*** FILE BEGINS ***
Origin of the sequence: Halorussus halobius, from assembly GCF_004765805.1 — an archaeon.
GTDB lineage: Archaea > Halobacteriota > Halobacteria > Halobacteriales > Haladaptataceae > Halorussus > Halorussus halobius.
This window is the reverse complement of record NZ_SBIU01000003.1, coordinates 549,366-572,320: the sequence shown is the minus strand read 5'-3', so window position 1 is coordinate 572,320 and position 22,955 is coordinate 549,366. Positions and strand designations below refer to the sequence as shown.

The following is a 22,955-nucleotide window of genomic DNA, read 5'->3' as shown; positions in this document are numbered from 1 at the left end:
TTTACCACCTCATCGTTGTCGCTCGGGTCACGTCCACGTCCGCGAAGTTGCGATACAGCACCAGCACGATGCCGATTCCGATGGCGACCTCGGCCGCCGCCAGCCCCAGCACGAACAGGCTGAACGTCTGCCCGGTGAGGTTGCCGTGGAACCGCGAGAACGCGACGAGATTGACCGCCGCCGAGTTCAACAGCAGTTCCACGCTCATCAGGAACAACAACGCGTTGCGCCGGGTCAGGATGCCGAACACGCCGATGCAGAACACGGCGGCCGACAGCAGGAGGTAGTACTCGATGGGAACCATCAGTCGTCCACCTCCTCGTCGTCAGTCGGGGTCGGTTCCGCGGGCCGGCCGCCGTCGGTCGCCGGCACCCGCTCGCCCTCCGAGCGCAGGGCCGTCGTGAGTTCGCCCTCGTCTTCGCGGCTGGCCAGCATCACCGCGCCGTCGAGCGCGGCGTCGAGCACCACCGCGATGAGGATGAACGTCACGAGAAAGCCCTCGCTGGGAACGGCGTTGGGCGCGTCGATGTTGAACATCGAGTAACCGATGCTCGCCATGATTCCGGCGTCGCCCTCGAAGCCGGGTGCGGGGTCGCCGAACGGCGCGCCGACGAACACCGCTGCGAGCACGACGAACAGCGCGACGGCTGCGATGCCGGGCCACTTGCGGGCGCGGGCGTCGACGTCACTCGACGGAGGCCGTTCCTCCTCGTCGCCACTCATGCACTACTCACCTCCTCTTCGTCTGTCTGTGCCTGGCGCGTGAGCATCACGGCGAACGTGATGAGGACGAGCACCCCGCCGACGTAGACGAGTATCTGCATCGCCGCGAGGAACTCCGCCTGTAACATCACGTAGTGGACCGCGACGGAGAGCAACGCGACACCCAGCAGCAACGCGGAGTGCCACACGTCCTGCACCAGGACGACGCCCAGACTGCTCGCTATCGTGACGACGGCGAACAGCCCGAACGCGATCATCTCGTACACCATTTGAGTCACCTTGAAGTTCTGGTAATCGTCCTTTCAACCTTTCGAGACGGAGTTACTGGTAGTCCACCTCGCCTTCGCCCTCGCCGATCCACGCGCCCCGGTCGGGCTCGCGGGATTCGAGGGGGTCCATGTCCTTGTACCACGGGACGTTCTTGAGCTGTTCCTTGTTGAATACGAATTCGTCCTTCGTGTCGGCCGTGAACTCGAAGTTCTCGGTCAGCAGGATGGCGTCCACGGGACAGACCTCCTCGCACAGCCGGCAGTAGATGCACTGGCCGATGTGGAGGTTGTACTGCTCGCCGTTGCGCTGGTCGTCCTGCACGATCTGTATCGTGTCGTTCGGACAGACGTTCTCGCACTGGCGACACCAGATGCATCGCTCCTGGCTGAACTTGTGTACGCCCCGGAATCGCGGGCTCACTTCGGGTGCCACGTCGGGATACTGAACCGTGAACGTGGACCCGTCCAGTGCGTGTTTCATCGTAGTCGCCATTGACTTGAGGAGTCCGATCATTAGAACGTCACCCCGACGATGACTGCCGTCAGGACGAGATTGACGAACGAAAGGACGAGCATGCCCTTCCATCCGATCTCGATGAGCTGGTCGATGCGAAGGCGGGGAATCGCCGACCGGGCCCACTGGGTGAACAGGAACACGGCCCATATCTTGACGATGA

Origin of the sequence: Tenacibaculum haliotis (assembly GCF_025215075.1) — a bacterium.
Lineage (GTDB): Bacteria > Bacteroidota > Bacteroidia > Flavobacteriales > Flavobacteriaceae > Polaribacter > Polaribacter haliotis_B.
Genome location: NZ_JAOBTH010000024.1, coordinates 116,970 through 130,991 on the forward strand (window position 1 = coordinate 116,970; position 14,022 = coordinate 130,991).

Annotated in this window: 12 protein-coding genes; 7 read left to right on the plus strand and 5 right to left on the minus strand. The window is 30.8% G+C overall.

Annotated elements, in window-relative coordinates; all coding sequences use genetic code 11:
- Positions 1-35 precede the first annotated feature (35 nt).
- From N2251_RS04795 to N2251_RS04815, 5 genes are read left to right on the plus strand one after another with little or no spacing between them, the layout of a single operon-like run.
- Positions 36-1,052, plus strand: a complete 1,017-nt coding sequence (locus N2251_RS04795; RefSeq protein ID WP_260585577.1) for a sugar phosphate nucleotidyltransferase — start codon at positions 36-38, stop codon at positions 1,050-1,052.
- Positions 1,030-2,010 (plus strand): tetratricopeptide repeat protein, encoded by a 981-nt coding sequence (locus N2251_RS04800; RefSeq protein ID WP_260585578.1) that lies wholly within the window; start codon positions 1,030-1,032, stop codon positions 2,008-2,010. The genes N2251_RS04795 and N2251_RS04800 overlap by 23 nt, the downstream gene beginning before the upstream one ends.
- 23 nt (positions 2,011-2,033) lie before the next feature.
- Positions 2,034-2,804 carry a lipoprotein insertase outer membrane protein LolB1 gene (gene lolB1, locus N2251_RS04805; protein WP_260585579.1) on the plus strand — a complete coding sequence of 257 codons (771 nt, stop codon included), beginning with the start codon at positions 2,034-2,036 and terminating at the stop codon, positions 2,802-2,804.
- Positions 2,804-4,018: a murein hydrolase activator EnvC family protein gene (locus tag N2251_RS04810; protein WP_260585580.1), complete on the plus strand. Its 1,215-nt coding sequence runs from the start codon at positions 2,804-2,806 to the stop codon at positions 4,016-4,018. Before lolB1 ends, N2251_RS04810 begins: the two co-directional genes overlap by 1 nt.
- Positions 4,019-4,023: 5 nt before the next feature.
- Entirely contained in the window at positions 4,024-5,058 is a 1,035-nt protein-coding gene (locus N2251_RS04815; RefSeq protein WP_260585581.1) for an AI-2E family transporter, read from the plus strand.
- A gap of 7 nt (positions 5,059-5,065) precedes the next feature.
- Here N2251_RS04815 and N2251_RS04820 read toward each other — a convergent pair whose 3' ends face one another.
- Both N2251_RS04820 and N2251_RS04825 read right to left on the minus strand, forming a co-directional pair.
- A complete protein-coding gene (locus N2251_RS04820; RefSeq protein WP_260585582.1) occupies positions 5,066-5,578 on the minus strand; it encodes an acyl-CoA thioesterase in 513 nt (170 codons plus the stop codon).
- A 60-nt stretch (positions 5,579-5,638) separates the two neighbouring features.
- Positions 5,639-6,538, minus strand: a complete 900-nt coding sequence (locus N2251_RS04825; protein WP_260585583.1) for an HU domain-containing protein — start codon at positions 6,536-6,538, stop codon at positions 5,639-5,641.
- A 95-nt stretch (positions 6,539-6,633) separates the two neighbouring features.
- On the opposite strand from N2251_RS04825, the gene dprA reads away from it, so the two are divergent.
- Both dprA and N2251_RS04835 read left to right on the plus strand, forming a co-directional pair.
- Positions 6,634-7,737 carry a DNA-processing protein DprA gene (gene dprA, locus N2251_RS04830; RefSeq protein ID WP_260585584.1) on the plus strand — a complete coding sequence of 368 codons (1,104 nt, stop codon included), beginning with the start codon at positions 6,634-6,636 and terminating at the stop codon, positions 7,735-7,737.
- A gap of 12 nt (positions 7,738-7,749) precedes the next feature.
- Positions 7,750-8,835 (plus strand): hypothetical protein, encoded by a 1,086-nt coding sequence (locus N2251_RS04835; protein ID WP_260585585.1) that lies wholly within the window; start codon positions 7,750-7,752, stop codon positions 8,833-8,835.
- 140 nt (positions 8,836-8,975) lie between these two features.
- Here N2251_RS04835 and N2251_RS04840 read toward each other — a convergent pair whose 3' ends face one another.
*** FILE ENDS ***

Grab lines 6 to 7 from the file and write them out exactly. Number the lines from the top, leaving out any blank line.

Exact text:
Origin of the sequence: Tenacibaculum haliotis (assembly GCF_025215075.1) — a bacterium.
Lineage (GTDB): Bacteria > Bacteroidota > Bacteroidia > Flavobacteriales > Flavobacteriaceae > Polaribacter > Polaribacter haliotis_B.